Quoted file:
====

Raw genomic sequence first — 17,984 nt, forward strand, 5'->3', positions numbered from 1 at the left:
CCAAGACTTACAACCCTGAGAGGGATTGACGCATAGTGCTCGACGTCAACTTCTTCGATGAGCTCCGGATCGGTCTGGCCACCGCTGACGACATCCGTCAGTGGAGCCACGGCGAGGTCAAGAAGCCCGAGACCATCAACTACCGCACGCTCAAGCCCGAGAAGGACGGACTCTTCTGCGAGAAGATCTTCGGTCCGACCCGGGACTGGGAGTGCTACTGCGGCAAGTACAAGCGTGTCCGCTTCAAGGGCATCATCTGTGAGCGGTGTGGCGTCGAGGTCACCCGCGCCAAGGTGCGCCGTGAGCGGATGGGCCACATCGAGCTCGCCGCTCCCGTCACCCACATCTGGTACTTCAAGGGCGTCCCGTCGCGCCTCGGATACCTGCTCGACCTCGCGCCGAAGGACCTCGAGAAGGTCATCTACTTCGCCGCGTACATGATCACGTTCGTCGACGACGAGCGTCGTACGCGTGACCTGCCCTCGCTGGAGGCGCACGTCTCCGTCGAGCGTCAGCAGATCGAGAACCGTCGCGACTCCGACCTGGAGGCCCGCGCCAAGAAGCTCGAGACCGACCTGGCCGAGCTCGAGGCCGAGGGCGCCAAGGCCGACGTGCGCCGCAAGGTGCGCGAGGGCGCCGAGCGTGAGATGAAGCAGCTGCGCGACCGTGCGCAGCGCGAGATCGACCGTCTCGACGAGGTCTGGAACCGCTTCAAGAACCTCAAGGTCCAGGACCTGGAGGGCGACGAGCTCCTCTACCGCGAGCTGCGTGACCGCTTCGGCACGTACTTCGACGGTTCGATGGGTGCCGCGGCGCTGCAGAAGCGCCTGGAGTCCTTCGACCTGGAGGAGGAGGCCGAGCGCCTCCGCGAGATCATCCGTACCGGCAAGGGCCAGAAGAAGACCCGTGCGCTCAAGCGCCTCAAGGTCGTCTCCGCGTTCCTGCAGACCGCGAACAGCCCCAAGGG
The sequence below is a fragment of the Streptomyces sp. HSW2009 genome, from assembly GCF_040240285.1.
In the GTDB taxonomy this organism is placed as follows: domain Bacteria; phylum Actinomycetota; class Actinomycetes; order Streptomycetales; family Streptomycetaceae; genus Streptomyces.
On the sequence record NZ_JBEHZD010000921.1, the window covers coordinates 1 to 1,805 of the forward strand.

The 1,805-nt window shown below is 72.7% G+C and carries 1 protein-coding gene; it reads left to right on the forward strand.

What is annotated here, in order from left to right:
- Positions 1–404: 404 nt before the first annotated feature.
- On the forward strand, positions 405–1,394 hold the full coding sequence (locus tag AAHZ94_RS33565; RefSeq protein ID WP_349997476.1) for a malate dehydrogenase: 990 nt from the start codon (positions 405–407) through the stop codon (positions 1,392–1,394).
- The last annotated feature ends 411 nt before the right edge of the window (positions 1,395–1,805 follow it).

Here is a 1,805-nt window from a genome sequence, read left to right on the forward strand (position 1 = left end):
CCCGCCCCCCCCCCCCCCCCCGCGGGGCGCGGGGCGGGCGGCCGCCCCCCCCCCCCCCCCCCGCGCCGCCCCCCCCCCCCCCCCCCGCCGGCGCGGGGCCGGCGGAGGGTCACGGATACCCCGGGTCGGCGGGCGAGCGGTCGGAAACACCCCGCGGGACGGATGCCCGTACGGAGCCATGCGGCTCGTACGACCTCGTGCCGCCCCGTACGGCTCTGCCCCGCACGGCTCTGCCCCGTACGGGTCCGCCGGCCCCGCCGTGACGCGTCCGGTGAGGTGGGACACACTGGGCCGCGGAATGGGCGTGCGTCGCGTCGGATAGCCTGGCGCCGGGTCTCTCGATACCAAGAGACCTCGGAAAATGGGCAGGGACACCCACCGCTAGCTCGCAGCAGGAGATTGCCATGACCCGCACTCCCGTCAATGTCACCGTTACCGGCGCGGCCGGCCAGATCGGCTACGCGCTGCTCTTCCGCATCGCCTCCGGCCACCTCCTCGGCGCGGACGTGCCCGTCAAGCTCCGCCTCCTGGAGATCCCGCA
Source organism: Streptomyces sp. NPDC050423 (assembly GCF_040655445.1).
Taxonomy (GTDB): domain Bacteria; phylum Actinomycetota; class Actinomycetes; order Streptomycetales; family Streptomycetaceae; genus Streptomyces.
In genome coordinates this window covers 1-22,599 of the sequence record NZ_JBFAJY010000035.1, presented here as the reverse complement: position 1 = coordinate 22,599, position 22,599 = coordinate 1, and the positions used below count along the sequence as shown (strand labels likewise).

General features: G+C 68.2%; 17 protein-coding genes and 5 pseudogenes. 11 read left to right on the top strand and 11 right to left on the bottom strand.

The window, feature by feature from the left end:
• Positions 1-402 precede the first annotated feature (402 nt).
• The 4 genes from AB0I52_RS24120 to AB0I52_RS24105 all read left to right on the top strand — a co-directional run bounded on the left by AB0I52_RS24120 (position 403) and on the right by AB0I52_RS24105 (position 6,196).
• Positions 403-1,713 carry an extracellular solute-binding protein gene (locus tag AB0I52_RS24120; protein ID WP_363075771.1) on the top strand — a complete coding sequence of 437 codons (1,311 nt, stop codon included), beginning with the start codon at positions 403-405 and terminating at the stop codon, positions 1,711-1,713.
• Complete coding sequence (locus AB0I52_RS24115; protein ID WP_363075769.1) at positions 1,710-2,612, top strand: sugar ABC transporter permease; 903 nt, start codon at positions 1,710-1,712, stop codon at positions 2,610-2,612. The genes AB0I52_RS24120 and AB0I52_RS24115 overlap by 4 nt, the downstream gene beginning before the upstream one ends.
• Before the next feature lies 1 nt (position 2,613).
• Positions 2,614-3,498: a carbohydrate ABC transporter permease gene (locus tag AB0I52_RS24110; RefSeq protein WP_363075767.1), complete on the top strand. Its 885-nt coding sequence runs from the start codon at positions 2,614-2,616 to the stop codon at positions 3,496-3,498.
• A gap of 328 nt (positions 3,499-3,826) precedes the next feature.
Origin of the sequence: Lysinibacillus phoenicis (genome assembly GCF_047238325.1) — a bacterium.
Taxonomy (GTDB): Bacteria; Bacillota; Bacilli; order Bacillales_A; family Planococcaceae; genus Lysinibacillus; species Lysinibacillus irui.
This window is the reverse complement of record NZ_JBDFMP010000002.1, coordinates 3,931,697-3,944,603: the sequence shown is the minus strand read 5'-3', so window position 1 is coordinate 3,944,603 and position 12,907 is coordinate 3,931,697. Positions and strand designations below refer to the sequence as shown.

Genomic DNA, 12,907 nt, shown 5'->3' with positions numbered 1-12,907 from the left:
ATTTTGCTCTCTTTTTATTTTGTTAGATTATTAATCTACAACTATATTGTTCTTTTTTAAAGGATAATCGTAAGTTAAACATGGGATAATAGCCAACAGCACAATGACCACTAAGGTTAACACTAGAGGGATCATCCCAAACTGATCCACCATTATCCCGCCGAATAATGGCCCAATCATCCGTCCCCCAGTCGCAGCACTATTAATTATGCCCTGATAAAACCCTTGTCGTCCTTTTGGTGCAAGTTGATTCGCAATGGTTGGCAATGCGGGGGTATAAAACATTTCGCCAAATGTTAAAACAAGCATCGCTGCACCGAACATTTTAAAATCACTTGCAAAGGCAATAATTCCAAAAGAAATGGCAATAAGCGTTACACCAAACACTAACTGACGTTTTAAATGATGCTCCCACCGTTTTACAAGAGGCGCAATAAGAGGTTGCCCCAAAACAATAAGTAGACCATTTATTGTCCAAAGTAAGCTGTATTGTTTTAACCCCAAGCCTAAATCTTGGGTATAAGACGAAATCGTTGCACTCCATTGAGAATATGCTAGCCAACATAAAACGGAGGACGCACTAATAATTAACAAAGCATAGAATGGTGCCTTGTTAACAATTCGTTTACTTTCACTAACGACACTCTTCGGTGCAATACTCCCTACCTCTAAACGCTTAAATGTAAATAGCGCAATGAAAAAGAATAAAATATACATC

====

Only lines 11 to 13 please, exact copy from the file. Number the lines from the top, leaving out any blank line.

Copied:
Here is a 1,805-nt window from a genome sequence, read left to right on the forward strand (position 1 = left end):
CCCGCCCCCCCCCCCCCCCCCGCGGGGCGCGGGGCGGGCGGCCGCCCCCCCCCCCCCCCCCCGCGCCGCCCCCCCCCCCCCCCCCCGCCGGCGCGGGGCCGGCGGAGGGTCACGGATACCCCGGGTCGGCGGGCGAGCGGTCGGAAACACCCCGCGGGACGGATGCCCGTACGGAGCCATGCGGCTCGTACGACCTCGTGCCGCCCCGTACGGCTCTGCCCCGCACGGCTCTGCCCCGTACGGGTCCGCCGGCCCCGCCGTGACGCGTCCGGTGAGGTGGGACACACTGGGCCGCGGAATGGGCGTGCGTCGCGTCGGATAGCCTGGCGCCGGGTCTCTCGATACCAAGAGACCTCGGAAAATGGGCAGGGACACCCACCGCTAGCTCGCAGCAGGAGATTGCCATGACCCGCACTCCCGTCAATGTCACCGTTACCGGCGCGGCCGGCCAGATCGGCTACGCGCTGCTCTTCCGCATCGCCTCCGGCCACCTCCTCGGCGCGGACGTGCCCGTCAAGCTCCGCCTCCTGGAGATCCCGCA
Source organism: Streptomyces sp. NPDC050423 (assembly GCF_040655445.1).